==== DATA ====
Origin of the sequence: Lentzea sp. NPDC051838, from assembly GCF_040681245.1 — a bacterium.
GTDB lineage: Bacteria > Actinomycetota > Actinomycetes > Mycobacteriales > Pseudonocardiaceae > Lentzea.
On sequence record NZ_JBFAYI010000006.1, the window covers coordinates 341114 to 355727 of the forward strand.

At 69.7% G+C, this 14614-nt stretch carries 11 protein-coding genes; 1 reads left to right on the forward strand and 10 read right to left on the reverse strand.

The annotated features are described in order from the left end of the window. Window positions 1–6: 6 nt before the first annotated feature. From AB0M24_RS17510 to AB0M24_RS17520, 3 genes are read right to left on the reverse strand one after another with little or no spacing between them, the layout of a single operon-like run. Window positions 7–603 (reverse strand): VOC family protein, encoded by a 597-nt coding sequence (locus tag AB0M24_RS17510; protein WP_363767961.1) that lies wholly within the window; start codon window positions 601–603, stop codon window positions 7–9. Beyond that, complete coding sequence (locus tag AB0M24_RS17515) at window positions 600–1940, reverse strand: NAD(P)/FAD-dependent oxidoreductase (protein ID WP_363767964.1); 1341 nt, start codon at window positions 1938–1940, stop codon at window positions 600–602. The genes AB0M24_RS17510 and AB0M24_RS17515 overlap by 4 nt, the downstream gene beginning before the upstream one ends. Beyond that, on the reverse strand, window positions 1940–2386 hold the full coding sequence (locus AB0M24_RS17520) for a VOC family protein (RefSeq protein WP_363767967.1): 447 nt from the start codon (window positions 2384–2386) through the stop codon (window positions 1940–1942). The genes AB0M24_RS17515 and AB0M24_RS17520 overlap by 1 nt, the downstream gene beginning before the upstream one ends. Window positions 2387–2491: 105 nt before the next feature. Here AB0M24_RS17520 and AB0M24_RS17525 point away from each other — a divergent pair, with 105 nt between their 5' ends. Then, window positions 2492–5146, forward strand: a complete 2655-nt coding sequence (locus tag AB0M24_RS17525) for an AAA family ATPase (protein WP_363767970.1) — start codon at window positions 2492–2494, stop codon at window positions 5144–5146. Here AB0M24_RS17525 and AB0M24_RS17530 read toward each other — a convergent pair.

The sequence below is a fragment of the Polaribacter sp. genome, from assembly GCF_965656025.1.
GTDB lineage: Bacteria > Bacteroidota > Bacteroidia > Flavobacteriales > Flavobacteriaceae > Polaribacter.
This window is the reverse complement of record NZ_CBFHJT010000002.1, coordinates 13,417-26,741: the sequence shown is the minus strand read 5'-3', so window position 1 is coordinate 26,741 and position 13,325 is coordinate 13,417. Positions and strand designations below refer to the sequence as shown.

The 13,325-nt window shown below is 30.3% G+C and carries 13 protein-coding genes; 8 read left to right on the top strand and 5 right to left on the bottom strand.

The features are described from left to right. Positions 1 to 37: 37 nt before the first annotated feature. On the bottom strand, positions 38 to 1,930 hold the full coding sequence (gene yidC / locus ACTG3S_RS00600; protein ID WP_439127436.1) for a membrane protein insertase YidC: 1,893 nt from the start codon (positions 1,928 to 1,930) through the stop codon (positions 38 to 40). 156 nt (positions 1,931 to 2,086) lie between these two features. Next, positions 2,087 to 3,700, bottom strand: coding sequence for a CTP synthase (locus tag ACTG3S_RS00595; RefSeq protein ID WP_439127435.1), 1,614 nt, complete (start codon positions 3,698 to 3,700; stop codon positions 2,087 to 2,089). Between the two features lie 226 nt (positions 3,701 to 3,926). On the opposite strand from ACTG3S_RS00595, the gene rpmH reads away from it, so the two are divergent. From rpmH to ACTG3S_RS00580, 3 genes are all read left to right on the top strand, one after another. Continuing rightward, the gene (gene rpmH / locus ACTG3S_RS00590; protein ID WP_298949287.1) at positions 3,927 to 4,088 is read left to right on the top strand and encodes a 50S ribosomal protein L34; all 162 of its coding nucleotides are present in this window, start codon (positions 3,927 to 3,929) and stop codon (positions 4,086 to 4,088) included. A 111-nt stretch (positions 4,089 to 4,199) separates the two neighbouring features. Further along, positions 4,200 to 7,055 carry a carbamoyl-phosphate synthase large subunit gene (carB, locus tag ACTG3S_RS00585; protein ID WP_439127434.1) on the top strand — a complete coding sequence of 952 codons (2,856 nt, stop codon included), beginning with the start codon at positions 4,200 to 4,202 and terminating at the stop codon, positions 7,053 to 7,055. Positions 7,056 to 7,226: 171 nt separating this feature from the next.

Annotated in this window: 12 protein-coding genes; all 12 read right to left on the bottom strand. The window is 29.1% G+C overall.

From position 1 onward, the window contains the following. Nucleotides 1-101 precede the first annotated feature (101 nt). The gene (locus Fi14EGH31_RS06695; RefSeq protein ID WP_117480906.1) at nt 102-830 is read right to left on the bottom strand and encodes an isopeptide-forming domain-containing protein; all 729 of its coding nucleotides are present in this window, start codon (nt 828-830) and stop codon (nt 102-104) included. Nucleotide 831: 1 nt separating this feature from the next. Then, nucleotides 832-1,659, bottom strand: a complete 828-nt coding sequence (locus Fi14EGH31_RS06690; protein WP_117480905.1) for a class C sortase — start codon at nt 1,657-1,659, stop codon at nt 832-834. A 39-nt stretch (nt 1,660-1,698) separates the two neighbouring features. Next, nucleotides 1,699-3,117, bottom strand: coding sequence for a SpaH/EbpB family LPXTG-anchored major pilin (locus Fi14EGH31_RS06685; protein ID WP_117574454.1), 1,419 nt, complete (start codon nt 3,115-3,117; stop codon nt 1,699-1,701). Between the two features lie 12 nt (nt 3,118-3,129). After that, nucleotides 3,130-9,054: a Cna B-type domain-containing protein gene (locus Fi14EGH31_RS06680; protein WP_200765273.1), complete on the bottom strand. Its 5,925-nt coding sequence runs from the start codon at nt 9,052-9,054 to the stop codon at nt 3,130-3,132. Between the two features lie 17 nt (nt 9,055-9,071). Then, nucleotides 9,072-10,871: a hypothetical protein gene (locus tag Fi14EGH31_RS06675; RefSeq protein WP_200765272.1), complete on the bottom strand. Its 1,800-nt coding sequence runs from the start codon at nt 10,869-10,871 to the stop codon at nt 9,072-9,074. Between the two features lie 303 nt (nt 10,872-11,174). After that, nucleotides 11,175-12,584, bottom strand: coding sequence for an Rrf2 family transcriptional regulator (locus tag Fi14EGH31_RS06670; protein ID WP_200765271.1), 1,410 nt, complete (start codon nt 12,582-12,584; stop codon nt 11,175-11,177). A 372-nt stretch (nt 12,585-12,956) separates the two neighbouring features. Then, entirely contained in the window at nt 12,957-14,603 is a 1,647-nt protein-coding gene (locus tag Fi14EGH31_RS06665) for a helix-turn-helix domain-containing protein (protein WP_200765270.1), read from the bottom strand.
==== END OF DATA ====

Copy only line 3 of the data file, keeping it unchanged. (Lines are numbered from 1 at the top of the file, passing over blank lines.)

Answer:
On sequence record NZ_JBFAYI010000006.1, the window covers coordinates 341114 to 355727 of the forward strand.